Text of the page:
You probably have already had a few festive dinners too many and that's before the Christmas Day blow-out begins.

Even the homeless and disadvantaged will have had their share of turkey and a glass or two of mulled wine as the caring organisations step up their good works.

The best bit about Christmas is that it can be a time for piece on earth (to use a terrible pun) and goodwill and good food for all men, women and children.

The other message is that all this generosity and communal dining is not just for Christmas but for all year round. Making and sharing food can be a simple and effective way of making society a little better. It is also good for the soul.

Some of the things I learned by looking into a few community food initiatives include: An individual cannot solve the world refugee problem. But you can spare an hour to make a dish of pommes dauphinoise as a contribution to dinner at the night shelter for destitute asylum-seekers in Glasgow's Lansdowne Church.

Homelessness is an increasing issue in these troubled economic times, but you can literally eat into the situation by buying a ticket for the Emmaus charity supper club. It is not your usual charity fundraiser. No auctions of signed football jerseys or after-dinner speakers. Just go along to St Peter's church hall in Partick and pay £20 for a three-course Italian dinner cooked by volunteer chefs. Even take along your own wine.

Peace in Palestine may not be on the horizon but there can be common ground when it comes to cooking. I was at a fundraiser for a community cookery club. The chef was Jewish, the food was Jewish. There was a bone of contention between the chef and a diner who was an Arab. It was about how hot the oil should be when frying the latkes potato cakes.

Probably the best example of people taking food into their own hands is the Woodlands Community Garden in West Princes Street, Glasgow. They have turned a gap site into a green and plentiful place. Not only can you learn to grow food – you can also learn how to cook it!

They run classes in a splendid kitchen borrowed from a nearby old folks' centre. I spent a therapeutic hour chopping veg – from celery to bamboo shoots. Then we cooked and sat down to a meal of spicy Chinese soup, some Szechuan deep-fried fingers, and a stew with tofu in it.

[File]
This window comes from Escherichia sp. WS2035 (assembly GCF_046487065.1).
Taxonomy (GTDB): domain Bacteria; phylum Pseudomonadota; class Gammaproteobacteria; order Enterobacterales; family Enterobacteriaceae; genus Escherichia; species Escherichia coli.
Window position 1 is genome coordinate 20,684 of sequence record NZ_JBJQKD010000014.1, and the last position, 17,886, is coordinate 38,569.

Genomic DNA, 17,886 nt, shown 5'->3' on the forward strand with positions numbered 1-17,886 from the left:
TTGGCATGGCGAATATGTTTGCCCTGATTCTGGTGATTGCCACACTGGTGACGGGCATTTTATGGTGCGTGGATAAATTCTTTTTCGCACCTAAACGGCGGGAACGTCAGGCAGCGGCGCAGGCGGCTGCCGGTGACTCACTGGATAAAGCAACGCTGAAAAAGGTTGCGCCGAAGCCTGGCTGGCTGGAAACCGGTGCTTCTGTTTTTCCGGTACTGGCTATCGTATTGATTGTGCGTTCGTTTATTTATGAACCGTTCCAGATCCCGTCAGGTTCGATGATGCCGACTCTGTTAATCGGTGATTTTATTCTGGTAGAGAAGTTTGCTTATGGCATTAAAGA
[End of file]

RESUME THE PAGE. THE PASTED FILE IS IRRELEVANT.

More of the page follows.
As you would expect, the Woodlands community gardeners are evangelical on the vegetarian front. But they were reasonably tolerant when, over dinner, I ventured the opinion that "tofu is murder". Not in the sense that meat is murder, but simply in my opinion tofu is inedible because of its tastelessness and unpleasant texture.

The Woodlands gardeners have regular cook-ins at their plot. A highlight for me at the Winter Warmer gathering was a baked potato from their brick-built oven, topped with a succulent Iranian bean stew made by Soghra, one of the team of cooks.

Up at North Kelvin Meadow there is an organisation called the Children's Wood. The wood is on ground that used to be football pitches and tennis courts until Glasgow City Council abandoned them. Local activists took over the space but now face eviction as the council wants to sell the forest and meadow to a property developer.

They run events such as readings of the Gruffalo in a forest setting. I usually turn up for the food. A barbecue. Or some delicious pumpkin soup at the Halloween party.

The Children's Wood is big on wildlife and there were six real-live reindeer in attendance at the Christmas party. Not for eating, of course – although there were delicacies such as reindeer noses on the home baking table along with the mince pies.

The Scottish Government is trying to implement a diet action plan through an NHS agency called Community Food and Health (Scotland). There is a whole range of Government-funded initiatives to be tapped into. In the kitchen of a church hall in Anderston, Glasgow, I chanced upon a cookery class where an Asian lady was teaching simple tasty dishes, like her Chicken Yassa – a creamy and spicy variation on a Senegalese recipe. I don't know how many folk in Anderston are eating the dish, but I have done much missionary work bringing it to west end tables.

The mantra of Community Food and Health is: "Our aim remains to ensure everyone in Scotland has the opportunity, ability and confidence to access a healthy and acceptable diet for themselves, their families and their communities."

This, it plans, "by ensuring the experience, understanding and learning from local communities informs policy development and delivery through encouraging and enabling communities, policy-makers and policy deliverers to have the confidence, enthusiasm and capacity to constructively engage each other and address food access".

The Scottish diet is more likely to improve if people get together to cook. Why watch Saturday Kitchen when you can do your own community Saturday kitchen?